Missouri’s Meth No Longer Homemade But Still a Big Problem
For years Missouri was known as the meth lab capital of America because it led the nation in meth lab seizures. The home made meth labs may have gone away, but that doesn't mean there isn't a major meth problem here.
Meth made in Mexico seems to have replaced the guy making meth in the trashy garage down the street. This according to an article from KCRGTV.com.
The Drug Enforcement Agency has announced a major a methamphetamine crackdown called Operation Crystal Shield. The operation is focused on eight hubs where high levels of Mexican meth are being seized. The St. Louis division, which covers all of Missouri and Kansas, is the northernmost targeted area.
While a meth lab springing up down the street is becoming less common, meth use is growing according to a study from Millennium Health. "Methamphetamine and fentanyl positivity rates increased nationally by 129.6%." Missouri ranked ninth in the country for number of people testing positive for meth.
One only need do do a google search for "meth use in Pettis County Missouri" to see the depth of our meth problem. The search is littered with stories about drug busts, people facing meth charges, the midwest meth crisis and even an AP article from 2013 talking about Sedalia being the center of Missouri's meth trafficking problem.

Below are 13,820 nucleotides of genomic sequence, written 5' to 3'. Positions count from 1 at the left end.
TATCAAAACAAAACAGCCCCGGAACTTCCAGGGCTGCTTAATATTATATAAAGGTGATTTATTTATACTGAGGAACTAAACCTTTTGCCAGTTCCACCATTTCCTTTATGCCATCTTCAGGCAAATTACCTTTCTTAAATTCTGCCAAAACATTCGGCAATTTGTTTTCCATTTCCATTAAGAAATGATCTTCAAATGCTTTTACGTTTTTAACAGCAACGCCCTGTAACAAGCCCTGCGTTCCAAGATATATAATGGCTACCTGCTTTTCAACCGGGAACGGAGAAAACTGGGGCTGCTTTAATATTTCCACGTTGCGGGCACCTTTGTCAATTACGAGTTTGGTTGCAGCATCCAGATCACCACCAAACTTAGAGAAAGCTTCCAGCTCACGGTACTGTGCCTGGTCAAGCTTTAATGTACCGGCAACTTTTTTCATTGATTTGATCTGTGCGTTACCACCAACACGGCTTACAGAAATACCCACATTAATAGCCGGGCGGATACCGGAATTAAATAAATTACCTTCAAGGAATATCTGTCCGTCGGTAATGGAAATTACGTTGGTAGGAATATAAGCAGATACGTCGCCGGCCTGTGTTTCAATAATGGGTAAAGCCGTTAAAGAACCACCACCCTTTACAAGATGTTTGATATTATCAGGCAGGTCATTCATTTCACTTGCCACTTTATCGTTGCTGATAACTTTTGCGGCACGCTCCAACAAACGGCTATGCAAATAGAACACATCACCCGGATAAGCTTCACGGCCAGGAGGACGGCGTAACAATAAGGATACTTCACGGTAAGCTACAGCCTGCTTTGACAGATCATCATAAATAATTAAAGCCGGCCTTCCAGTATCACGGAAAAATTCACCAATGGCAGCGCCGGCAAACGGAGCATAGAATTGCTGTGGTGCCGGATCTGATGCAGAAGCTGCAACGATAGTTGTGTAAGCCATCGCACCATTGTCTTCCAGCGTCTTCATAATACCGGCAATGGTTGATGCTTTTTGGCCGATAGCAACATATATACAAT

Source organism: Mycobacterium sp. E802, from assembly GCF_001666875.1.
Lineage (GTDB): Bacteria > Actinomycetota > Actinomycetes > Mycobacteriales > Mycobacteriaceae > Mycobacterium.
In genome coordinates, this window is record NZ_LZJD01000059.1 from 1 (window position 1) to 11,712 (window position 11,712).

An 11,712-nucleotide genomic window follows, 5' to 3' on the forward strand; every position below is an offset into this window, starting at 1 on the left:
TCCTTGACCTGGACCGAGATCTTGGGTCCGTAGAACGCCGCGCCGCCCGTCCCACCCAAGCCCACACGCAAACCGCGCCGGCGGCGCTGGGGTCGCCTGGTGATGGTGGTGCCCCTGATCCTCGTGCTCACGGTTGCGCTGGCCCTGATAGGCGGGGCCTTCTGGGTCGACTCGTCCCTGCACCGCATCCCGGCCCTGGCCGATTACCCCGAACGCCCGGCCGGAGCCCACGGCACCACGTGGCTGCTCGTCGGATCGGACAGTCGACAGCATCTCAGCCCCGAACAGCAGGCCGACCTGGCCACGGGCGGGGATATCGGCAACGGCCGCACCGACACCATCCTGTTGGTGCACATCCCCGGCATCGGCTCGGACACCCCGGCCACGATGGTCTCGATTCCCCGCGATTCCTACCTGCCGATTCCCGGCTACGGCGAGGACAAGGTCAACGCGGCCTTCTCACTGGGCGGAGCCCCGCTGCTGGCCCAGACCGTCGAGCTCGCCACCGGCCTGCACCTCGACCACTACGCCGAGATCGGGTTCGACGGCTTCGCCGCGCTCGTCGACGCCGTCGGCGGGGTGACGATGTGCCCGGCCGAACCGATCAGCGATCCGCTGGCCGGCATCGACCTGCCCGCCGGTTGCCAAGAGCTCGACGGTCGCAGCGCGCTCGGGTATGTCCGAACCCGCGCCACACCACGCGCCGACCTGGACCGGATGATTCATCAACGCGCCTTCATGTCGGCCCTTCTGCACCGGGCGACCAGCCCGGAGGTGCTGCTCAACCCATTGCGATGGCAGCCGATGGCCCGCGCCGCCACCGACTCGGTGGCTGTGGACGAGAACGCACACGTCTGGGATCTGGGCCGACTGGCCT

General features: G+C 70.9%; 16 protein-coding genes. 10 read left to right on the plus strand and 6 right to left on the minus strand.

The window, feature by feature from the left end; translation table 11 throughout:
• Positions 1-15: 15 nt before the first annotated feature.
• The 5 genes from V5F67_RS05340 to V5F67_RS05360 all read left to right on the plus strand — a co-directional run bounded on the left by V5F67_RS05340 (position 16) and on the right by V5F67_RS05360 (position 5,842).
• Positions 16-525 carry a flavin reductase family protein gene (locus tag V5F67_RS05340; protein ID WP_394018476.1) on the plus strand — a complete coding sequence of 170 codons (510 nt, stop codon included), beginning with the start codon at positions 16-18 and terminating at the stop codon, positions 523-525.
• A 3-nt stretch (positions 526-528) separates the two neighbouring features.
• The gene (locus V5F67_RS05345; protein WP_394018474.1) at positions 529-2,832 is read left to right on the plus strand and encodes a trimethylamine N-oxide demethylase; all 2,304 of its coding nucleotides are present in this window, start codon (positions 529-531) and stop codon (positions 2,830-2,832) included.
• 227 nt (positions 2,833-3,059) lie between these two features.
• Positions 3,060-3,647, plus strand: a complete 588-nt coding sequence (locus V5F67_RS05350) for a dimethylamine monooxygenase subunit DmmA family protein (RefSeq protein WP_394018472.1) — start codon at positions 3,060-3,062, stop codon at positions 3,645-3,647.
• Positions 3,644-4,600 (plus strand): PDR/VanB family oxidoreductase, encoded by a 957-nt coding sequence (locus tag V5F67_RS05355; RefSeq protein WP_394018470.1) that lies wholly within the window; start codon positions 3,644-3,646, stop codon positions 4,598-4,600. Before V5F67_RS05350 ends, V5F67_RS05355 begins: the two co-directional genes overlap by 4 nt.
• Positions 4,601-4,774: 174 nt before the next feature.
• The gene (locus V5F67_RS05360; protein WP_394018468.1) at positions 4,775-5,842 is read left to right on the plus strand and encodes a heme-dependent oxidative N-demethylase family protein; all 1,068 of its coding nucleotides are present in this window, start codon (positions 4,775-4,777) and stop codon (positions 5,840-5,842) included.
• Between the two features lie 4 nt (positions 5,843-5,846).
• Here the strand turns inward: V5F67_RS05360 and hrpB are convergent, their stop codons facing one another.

It's interesting to me on the same day the DEA reveals that Operation Crystal Shield is a thing, Missouri Senate Bill 610 sponsored by Missouri Sen. David Sater (R-Cassville) is the big drug story. According to KY3.com this bill "would allow employers to test employees and prospective employees for medical marijuana." It would also allow employers to fire them if marijuana is found in their system.
It's not surprising to me that the proposed marijuana legislation is getting most of the social media attention. Pot is sexy, and legal or not, has become almost as accepted as cracking open a beer or having a few shots to enhance your mood, self medicate, and escape life's pressures for a night.
A police officer once told me in his experience, once addicted, the chance of overcoming a meth addiction is slim and that meth addiction causing the user's death, almost certain. Maybe that's something we need to talk about beyond littering the internet with a story on the latest meth bust or mug shots of addicts caught by the cops.
It would be nice to stop the problem before someone you know is at the center of one of those stories. Sadly, it's too late for many addicts and their families. But sure, let's give the dollar store the right to fire the employee who hit the bong Saturday night, that's sure to make our community safer.